LYNCHBURG, Va.-Recently Phill Kline, ex-attorney general of Kansas, approached the lunchroom vending machines in the Liberty University School of Law, where he is now a visiting professor. A maintenance worker looked up with a glimmer of recognition and asked, "How's that, ah, trial going?"
Kline paused and considered the allegations he faces, all stemming from the six tumultuous years he investigated Planned Parenthood and late-term abortionist George Tiller. The ethics hearing, which will conclude in July, is the state legal establishment's third investigation into Kline's efforts to prosecute the abortion facilities. The previous two had cleared him.
The allegations are that he misled judges and mishandled evidence while serving as attorney general and then Johnson County district attorney. Many pro-lifers, though, believe he's really on trial for trying to uphold Kansas law regarding child rape and late-term and underage abortions.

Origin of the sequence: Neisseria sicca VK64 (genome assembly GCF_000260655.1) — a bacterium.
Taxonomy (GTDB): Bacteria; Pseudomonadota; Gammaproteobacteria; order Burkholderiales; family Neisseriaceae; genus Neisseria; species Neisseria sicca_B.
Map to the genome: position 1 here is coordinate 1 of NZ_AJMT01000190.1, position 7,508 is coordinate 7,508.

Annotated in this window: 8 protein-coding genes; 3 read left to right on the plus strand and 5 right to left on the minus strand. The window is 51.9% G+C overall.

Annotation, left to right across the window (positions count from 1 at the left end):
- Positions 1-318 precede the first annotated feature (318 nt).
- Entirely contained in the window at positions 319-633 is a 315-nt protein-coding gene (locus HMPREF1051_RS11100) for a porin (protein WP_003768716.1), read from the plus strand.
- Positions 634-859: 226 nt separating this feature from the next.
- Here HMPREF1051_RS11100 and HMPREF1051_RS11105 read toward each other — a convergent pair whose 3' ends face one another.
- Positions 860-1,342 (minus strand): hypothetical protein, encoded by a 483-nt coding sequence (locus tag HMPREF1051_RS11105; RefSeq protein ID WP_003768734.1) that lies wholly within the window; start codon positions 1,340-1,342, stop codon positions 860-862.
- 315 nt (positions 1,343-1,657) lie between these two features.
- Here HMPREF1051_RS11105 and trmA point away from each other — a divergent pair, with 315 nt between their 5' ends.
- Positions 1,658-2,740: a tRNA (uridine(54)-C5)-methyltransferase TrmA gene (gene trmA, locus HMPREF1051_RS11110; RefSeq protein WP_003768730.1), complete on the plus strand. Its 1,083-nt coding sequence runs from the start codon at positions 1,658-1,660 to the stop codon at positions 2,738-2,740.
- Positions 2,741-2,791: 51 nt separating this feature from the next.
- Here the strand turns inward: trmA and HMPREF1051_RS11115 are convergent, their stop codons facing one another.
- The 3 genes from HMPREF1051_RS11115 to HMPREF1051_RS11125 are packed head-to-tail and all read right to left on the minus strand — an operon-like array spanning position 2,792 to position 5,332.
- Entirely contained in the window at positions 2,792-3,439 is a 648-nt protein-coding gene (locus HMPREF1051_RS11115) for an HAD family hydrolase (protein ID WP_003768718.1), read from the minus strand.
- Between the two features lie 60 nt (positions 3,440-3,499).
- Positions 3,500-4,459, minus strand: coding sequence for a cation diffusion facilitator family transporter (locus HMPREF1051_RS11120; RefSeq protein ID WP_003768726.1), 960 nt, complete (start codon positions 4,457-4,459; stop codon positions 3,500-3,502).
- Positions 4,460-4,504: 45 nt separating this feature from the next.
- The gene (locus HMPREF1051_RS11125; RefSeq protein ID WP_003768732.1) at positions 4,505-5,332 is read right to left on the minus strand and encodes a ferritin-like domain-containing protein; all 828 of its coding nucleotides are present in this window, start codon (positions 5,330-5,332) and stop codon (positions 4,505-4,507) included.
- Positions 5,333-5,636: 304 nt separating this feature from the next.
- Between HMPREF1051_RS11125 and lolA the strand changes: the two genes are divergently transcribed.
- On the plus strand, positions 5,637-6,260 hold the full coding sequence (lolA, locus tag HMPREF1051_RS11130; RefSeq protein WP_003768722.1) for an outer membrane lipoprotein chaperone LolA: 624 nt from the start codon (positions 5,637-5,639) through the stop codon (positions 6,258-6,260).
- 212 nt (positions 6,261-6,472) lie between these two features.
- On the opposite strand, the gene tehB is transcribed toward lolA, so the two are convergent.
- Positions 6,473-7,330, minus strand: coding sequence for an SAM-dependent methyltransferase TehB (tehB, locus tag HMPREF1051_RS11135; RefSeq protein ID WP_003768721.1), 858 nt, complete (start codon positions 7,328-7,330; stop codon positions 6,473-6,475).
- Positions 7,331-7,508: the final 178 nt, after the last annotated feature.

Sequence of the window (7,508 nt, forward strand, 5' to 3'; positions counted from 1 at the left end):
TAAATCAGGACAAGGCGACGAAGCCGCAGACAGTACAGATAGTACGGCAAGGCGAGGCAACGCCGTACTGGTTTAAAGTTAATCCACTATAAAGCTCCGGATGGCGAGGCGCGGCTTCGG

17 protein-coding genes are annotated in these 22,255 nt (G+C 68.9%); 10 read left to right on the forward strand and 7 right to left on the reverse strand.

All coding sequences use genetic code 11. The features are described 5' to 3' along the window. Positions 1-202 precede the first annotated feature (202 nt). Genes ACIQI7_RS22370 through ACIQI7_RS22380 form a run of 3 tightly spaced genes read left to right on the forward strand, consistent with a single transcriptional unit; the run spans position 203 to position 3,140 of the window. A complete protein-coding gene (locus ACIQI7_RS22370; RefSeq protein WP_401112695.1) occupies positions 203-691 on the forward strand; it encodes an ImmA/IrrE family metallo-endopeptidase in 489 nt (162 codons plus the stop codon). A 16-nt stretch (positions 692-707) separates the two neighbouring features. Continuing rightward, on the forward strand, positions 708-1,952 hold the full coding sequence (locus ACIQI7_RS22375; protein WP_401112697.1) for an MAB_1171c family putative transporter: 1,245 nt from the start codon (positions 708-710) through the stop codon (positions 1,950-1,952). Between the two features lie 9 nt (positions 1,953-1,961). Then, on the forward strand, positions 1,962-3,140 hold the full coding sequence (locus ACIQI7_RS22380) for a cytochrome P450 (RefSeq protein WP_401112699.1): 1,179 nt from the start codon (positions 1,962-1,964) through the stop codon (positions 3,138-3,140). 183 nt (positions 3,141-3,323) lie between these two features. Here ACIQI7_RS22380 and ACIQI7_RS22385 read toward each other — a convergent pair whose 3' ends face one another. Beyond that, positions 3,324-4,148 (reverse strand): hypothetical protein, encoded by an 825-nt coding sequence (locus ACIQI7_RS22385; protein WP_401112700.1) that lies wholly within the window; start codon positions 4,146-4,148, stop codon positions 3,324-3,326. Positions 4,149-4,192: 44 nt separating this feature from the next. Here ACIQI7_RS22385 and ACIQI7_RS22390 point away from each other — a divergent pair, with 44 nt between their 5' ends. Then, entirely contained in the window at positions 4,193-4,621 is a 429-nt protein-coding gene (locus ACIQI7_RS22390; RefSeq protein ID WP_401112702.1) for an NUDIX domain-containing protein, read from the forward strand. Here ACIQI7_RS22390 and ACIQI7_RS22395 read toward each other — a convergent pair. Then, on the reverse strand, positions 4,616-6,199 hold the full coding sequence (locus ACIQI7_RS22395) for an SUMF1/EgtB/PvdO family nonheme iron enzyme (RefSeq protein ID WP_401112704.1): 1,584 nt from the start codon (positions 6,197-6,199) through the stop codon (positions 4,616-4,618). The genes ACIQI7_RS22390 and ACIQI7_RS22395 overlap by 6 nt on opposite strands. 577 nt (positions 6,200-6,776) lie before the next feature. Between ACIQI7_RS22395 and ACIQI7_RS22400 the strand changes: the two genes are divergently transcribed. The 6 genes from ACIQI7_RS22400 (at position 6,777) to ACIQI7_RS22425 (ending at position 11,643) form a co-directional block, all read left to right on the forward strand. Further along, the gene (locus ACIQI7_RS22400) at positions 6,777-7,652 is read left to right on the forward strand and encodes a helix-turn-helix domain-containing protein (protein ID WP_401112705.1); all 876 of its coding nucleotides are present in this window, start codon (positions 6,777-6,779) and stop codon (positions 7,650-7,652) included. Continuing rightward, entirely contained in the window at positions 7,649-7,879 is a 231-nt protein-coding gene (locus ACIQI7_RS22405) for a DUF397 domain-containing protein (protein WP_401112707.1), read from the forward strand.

Kline has spent over $250,000 of his own money on his defense. The fourth-generation Kansan has been so vilified in the media that he left the state to find work. Somebody in a grocery store threw a can of vegetables at him. His wife found her car smeared with feces. In the current trial he could lose his license to practice law in Kansas.
"I have faith in the truth," Kline, with a weary grin, told the maintenance worker, "not in the system."
The system has been very good to Planned Parenthood, which collects about $360 million in taxpayer dollars annually. Despite years of reports suggesting that Planned Parenthood workers nationwide routinely violate laws, no affiliate has ever been convicted in a criminal court. Until Kline, none had even been charged. If convicted, Planned Parenthood could lose its federal funding (see sidebar below).